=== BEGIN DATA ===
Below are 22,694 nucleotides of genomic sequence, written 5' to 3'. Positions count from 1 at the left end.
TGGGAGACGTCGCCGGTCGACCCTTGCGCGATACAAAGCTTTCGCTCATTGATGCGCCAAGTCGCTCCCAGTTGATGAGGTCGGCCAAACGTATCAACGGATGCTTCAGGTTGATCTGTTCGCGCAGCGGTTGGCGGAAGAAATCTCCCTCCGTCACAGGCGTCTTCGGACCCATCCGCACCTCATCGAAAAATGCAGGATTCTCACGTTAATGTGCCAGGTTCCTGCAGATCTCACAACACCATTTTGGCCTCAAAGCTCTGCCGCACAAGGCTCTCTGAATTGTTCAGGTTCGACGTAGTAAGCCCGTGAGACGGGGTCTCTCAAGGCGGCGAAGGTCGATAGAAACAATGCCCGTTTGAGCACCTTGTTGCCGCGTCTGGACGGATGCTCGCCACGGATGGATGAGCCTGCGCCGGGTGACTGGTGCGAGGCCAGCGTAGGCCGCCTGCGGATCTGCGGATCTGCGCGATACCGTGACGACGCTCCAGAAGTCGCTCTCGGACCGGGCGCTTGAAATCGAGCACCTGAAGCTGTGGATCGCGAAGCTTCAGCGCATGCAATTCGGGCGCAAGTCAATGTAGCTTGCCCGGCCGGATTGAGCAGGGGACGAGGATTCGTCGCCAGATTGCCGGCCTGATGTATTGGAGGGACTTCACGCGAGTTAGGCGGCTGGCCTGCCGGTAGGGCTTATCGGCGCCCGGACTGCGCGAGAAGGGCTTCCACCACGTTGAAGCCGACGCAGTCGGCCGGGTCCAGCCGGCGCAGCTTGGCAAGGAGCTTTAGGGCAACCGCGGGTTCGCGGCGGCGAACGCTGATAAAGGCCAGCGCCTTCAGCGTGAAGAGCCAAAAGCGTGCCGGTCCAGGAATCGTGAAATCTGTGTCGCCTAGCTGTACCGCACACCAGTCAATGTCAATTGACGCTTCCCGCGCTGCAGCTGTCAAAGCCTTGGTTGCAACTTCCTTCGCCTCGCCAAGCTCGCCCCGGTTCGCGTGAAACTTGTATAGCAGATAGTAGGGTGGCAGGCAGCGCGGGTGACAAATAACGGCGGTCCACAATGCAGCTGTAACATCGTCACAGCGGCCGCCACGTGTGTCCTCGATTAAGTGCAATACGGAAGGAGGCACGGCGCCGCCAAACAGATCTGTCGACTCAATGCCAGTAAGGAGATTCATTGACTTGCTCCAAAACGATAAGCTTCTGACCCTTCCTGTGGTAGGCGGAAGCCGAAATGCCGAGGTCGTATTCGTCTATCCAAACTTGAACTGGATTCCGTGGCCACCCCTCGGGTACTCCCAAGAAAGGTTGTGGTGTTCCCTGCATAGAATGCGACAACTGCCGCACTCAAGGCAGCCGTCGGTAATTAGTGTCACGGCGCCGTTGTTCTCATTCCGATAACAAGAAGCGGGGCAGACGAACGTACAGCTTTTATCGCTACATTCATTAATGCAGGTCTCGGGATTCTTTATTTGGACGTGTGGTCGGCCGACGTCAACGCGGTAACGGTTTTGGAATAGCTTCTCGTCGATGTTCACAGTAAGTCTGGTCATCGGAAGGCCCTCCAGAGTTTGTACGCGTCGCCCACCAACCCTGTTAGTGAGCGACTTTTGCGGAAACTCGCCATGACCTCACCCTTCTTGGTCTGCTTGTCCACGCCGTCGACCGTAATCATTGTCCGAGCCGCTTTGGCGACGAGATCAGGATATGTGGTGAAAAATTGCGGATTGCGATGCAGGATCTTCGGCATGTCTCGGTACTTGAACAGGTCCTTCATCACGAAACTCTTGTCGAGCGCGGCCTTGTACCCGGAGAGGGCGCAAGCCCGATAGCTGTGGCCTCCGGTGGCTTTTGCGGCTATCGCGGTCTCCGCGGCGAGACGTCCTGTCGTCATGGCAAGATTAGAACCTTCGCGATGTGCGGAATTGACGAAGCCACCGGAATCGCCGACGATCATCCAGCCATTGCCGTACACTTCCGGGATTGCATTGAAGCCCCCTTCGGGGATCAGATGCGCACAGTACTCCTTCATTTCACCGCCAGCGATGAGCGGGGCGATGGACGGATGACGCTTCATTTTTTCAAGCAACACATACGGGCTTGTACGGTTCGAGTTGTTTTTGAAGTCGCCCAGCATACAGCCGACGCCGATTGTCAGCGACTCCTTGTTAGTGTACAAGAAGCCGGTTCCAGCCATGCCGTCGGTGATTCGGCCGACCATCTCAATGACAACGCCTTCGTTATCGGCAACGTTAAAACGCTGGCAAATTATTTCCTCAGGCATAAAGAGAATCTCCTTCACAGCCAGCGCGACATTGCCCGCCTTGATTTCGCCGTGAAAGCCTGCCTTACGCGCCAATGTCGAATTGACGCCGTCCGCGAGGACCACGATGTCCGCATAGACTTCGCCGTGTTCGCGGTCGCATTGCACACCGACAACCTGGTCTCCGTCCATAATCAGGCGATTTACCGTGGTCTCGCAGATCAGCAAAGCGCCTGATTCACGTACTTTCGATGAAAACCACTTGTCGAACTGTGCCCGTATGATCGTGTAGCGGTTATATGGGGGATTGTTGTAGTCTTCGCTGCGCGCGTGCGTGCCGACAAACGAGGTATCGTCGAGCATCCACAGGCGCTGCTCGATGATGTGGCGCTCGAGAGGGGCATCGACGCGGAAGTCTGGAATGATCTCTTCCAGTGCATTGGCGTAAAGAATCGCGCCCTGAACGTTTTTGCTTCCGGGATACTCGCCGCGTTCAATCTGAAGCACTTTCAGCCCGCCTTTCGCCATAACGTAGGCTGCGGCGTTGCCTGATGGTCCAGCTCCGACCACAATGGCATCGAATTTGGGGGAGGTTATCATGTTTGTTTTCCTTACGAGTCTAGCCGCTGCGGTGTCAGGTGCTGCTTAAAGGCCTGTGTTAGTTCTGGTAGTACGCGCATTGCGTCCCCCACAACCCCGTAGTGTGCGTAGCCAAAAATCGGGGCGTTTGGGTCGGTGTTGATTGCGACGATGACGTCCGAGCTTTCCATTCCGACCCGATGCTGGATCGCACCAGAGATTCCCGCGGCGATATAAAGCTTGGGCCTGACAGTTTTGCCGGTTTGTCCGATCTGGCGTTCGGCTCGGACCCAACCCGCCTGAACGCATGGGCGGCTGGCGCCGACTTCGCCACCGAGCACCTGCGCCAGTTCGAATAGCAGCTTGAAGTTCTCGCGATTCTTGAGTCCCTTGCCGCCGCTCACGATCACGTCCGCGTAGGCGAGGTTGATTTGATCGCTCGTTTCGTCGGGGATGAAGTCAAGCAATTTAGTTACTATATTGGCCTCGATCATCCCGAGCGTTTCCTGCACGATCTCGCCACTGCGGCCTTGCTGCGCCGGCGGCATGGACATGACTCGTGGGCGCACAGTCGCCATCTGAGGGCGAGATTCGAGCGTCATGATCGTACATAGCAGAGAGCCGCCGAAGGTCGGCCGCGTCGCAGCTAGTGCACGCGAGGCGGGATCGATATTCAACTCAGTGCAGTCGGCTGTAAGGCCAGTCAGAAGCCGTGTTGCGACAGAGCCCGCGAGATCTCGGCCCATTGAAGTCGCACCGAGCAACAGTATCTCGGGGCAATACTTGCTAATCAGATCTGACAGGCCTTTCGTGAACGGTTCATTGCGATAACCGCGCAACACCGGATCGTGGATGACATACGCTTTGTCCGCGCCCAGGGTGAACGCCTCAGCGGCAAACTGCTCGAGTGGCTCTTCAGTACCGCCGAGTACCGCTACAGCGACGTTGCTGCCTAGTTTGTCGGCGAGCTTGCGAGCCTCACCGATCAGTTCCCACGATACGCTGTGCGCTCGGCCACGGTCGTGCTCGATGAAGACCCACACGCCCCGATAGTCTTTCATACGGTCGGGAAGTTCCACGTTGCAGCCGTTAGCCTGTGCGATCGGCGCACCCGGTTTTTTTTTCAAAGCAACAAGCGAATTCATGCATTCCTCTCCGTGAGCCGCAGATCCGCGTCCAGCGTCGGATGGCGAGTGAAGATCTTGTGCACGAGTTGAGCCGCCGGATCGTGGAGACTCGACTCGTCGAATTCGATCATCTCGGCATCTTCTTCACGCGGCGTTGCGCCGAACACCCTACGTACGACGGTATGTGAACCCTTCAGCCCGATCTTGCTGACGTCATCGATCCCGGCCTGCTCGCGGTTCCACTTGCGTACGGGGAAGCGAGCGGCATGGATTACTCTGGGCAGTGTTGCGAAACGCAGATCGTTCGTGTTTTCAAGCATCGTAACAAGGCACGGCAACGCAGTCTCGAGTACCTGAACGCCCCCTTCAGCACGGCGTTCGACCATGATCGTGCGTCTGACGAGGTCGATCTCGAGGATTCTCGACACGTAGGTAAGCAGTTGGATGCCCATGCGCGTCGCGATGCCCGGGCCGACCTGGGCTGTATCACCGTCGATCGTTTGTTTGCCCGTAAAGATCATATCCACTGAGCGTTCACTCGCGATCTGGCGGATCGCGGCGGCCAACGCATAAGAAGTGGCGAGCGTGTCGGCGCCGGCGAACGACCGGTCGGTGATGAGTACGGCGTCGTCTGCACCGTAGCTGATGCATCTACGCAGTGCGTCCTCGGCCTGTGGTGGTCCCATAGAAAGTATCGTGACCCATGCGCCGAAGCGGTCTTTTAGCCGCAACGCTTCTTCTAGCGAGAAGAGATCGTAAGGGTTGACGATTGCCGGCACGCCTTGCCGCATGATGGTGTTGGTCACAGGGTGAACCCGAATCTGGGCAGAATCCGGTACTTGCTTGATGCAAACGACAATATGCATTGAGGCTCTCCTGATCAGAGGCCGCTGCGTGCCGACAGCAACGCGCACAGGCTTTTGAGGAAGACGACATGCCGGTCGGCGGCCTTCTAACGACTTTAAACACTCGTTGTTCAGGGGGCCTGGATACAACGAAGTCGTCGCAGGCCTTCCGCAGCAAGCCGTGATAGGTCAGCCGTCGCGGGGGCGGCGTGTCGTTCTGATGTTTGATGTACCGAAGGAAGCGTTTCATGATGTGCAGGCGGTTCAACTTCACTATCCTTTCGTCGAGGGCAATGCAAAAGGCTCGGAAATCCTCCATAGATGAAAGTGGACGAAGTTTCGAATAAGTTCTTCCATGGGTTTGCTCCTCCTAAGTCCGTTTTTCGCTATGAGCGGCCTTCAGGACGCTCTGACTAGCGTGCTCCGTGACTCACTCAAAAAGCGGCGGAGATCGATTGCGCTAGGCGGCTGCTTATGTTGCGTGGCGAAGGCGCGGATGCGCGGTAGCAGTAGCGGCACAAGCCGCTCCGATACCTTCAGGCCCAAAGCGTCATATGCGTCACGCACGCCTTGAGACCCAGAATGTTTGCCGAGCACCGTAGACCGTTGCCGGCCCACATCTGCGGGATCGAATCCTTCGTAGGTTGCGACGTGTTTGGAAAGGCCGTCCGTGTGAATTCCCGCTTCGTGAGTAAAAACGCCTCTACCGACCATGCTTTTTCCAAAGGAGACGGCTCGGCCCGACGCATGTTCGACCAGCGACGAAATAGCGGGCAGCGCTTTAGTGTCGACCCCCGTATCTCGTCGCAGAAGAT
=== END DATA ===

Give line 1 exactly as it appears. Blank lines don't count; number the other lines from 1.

Below are 22,694 nucleotides of genomic sequence, written 5' to 3'. Positions count from 1 at the left end.